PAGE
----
The review protocol is registered with PROPSERO (registration number – CRD42018094345). PRISMA guidelines for conducting a systematic review were followed throughout the study period [13].

Information sources and literature search

Relevant articles were retrieved electronically by searching PubMed/MEDLINE, PubMed Central, Scopus, Complimentary index, Ebscohost, SciELO, Open DOAR, TRIP databases, Science Citation Index, Web of Science and finally Google Scholar. The search period was restricted from 1st January 2000 in order to obtain data from recent studies only. Other filters used were restrictions on language i.e. English and study participant’s age should be under 20 years.

The search strategy was built with medical subject headings (MeSH) terms and relevant text words. The MeSH terms employed were “Malocclusion” [All Fields] AND “child” [All Fields] AND Adolescent [All fields] AND “India” [All Fields] as search strategy if the search engine permits. In addition, key words such as prevalence, Dental Aesthetic Index (DAI), Index of Orthodontic Treatment Needs (IOTN), Angle classification of malocclusion and primary dentition were used in order to broaden the search.

Relevant studies were searched independently by two authors (AM and AV). Initially titles were searched followed by abstracts and finally full texts were read. The first round of search was upto 30th April 2018; a second round was performed to include the entire list of relevant articles published upto 31st December 2019.

The calibration of the reviewers was done by conducting discussion sessions prior to the commencement of the study. A list of inclusion and exclusion criteria was prepared and both the reviewers were subjected to analyse 10 abstracts. Afterwards, an assessment was done and this procedure was repeated until a high inter-examiner agreement (k=0.92) was achieved. The results were then compared after the complete selection of the eligible articles by both the reviewers and in case of disagreement, a third reviewer (AN) was asked to review the article independently for inclusion. After the identification of articles in the databases, the articles were imported into Mendeley reference manager for the removal of duplicate articles. In addition, reference list of retrieved studies were searched to look out for more studies. In case of any clarification or additional data were required the concerned study author/s were contacted via e-mail.

Study selection (inclusion and exclusion criteria)

This systematic review concentrated on short listing the population or school based cross sectional studies conducted on Indian children and adolescents (<20 years) assessing prevalence of malocclusion according to different indices and classifications. Studies that did not report the prevalence of dental malocclusion, sample size, abstracts submitted to conferences, case report studies, seminars, case–control studies and clinical trials not providing an accurate estimation of the prevalence were excluded from this review. Studies that did not obtain a minimum score of quality assessment and studies with a participant population of over 19 years of age were also excluded.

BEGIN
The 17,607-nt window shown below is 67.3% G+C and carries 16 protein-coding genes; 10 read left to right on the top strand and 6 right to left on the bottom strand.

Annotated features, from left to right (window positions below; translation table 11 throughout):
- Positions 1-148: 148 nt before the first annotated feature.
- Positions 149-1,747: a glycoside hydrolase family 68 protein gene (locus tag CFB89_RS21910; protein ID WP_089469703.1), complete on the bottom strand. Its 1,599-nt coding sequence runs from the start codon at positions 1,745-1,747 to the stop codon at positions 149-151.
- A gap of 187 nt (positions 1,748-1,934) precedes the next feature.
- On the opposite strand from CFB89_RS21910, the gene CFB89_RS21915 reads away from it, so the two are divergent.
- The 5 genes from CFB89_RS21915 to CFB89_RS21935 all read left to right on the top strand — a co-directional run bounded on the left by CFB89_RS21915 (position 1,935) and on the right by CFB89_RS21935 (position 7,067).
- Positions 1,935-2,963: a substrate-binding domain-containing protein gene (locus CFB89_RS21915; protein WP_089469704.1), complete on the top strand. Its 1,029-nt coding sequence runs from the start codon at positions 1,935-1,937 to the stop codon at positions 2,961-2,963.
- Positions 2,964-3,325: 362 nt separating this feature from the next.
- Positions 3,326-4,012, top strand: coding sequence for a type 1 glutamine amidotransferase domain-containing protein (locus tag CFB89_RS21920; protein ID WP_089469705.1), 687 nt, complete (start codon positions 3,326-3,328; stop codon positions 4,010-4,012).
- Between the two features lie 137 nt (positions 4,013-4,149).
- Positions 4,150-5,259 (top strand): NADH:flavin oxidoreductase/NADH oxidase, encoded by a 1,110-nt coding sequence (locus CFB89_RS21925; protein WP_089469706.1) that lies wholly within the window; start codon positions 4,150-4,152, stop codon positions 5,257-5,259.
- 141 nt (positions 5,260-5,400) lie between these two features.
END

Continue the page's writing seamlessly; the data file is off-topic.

Studies recording malocclusion as a part of a study on the associations with specific parameters such as nutrition status, socioeconomic status, quality of life, caries and periodontal diseases, studies conducted on special children, those suffering from any systemic condition or syndrome were not included in this review.

Data extraction

Relevant data were extracted by two independent reviewers (AM and AV) from eligible studies under the following domains: study characteristics (study ID, first author’s name, year of publication, sampling technique, total sample size, sample size in terms of gender and age, age range of the studied population); Description and assessment of exposure (overall and gender wise prevalence and severity of malocclusion according to different indices or classification).

Data for each index or classification were entered in terms of percentage of subjects falling into following categories:

  1. DAI- no malocclusion (<25), definite malocclusion (26–30), severe malocclusion (31–35) and handicapping malocclusion (>35).

  2. IOTN-no , moderate and definitive need according severity of malocclusion

  3. Angle’s classification-class – I, II, III and normal occlusion

  4. Primary dentition- mesial step, distal step and flush terminal.

Quality assessment

For assessing quality of the eligible studies for meta-analysis a checklist used in previous studies was utilized [7], [14]. This checklist contains twelve (12) questions which are designed to assess the methodological quality of the observational studies. The main domains covered using these questions were: appropriateness and/or description of the (1) sample size, sample characteristics and sampling method (2) research question and study design (3) role of researcher (4) data collection methods (5) data analysis methods. For each question a score of 0 or 1 is assigned based on whether the answer is negative or positive, respectively. Two reviewers (AM and AV) carried out the quality assessment independently. Points of diversion were discussed with third reviewer (AN) and consensus was obtained for final score of the study in question.